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Article about parents' (over)involvement in the lives of their college students


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#51 madteaparty

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Posted 20 May 2017 - 11:02 PM

nm

Edited by madteaparty, 20 May 2017 - 11:06 PM.


#52 jdahlquist

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Posted 20 May 2017 - 11:37 PM

I don't consider myself a helicopter parent, but I am a good steward of my money. If I am going to be laying out tens of thousands of dollars a year for an education, I expect to get what I pay for. So if the school is not delivering on something that I'm paying for and my children are unable to access something that we paid for, then yes, I'll make a stink about it. I will also require I be given access to my child's grade logs to be certain that my money is not being wasted; if they don't want to give me the access, then they can pay for their education themselves. It's like dumping your money into a mutual fund and then not pay attention to the returns. I don't look at this is helicoptering; I look at this as making sure I'm getting what I paid for (that is, that the school is delivering what they promised as far as services, and that my child is doing the work necessary to get the grades and degree for all the money I'm paying out). I do not plan on being active in any parent club, monitoring my kids social media, or demanding a phone call every day. But my money is another story, LOL.

 

I guess some depends on the amount of trust parents place in the school.  Personally, I am not willing to pay large sums of money to an institution that I do not think will provide what I am paying for.  I work under the assumption that the school is doing that.  If there were significant warning signs that was not happening, I would then choose how to step in, but I do not feel the need to check on the school to make sure this is happening.  

 

Also, I trust that my children can handle most problems that may arise without my having to make a stink about it.  They may ask for my advice (if they think it is an area in which I have experience or knowledge that will help) or if they are busy (just as I would ask other family members to pitch in at times).  

 

While I would not dump my money into a mutual fund and not pay attention to returns, I investigate the mutual fund before placing money in the fund.  I will watch the returns of the fund over a period of time, but I will not watch the fund manager's decision making on a weekly or even monthly basis.  I seldom check what the fund manager is deciding to purchase or sell, I watch only the outcome of these decisions.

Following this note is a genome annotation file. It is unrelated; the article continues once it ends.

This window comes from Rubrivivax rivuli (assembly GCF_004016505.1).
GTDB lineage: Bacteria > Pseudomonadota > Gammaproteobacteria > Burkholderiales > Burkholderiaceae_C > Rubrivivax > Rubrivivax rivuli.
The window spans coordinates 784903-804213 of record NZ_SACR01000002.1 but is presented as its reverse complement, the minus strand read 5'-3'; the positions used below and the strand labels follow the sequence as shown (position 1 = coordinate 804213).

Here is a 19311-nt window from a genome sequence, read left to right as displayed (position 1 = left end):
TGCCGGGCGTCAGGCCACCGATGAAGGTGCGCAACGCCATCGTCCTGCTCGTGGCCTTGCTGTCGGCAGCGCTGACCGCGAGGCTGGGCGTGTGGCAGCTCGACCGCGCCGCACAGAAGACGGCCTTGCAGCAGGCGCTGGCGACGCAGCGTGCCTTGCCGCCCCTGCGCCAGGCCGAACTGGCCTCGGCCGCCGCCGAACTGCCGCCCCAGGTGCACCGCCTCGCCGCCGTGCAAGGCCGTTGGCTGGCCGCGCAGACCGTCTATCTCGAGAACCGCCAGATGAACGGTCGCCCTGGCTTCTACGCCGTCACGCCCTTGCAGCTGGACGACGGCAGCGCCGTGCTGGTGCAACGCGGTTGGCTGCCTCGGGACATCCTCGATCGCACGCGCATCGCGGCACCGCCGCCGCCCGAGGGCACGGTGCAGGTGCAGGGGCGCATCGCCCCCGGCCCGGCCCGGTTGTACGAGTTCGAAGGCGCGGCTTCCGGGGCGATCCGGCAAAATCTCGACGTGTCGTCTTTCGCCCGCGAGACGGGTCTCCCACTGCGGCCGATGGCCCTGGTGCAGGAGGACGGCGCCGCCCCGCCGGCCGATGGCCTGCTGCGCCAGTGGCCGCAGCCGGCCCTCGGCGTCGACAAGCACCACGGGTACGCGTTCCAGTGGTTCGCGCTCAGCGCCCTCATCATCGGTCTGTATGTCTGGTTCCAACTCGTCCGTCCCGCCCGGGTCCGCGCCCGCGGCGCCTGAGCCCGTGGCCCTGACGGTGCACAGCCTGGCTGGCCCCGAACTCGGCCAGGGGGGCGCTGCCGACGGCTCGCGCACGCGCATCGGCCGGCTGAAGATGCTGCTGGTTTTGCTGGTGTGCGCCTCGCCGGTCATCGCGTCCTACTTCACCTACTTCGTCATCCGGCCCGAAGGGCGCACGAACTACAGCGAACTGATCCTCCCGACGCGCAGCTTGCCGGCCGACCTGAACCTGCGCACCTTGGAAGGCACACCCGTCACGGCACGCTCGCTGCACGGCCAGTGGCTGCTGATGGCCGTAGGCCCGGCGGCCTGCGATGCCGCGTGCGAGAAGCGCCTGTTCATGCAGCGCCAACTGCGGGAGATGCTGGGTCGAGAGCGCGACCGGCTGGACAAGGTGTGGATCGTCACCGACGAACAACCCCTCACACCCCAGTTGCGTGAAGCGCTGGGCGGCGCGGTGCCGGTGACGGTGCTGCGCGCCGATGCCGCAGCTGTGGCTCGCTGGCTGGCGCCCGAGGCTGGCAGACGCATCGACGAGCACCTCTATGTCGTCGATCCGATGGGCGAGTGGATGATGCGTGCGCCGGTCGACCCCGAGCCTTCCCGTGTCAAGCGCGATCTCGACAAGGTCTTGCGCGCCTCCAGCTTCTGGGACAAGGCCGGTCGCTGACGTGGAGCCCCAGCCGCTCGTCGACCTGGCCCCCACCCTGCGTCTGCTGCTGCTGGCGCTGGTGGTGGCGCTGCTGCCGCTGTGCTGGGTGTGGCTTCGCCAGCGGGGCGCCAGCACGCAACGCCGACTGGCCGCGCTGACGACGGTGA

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#53 elegantlion

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Posted 21 May 2017 - 10:01 AM

We're in a weird spot because ds and I attend school together. I make sure he's up because we commute together. I ask how grades or classes are going but I do that with other classmates as well. I do have his log in, yet I never log in without his permission and generally only if we're on my computer looking at something together. I also have one group of friends that he hangs out with as well. He got to know them when we were all hanging out at my house, so more like a roommate situation. 

 

I don't clean his room, do his laundry, or manage his day to day happenings. It will be interesting this fall as we have a class together. I'm the supplemental instructor for the class and it's with my advisor, so that should be interesting. I'm also taking a class with his advisor. 

 

So we are intertwined because of being in school together. I do try to be aware of some boundaries as a parent. If he were away at school, I doubt he'd ask for much help. 

 

I hesitated to post as our situation is pretty different. Yet, I'm consciously working on shifting our relationship from teen and parent to adult and parent. I do think it's good he's living at home for part of this as he's more of a late bloomer in some areas. It's also interesting because we share a house with my mother, so he's seeing how intergenerational housing can work and he adores my mother and vice versa. We "parent" ds very differently. 


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#54 DebbS

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Posted 21 May 2017 - 02:32 PM

The mom flies in once a month to clean the dorm room??? Wow.

Eta: Does the student have some sort of disability? Even at that, it would probably be more economical to just hire someone local to do it.

 

If I had that kind of money, I'd fly my college student home once a month to clean my house!


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#55 Gr8lander

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Posted 21 May 2017 - 11:04 PM

We ARE in an odd position with these sorta adult-kids. The college requires very detailed financial information from us and then tells us to back off! :-)

 

I would have loved to be entirely hands off with my oldest college student. Unfortunately, I realized too late that had I been paying attention, we really could have done much better financially in her college search. We had the VA/GI Bill going with her too, which involves more of us paying attention. Then she developed severe exacerbation of her mental illness while on an overseas exchange, and suddenly I find myself in a locked room in a Turkish mental hospital, trying to convince a panel of three Turkish psychiatrists to release her to me for the return to the US. The college officials were nowhere to be seen, and she certainly was in no position to help herself. Had to deal with the paperwork to get her withdrawn from school properly (and more paperwork to get her back into school), and then paperwork and repayment to the VA for their portion of the semester that was lost. And then bills to be paid. Lots and lots of bills to get her necessary psych care. I can truthfully say that she would literally not survived without this intense intervention.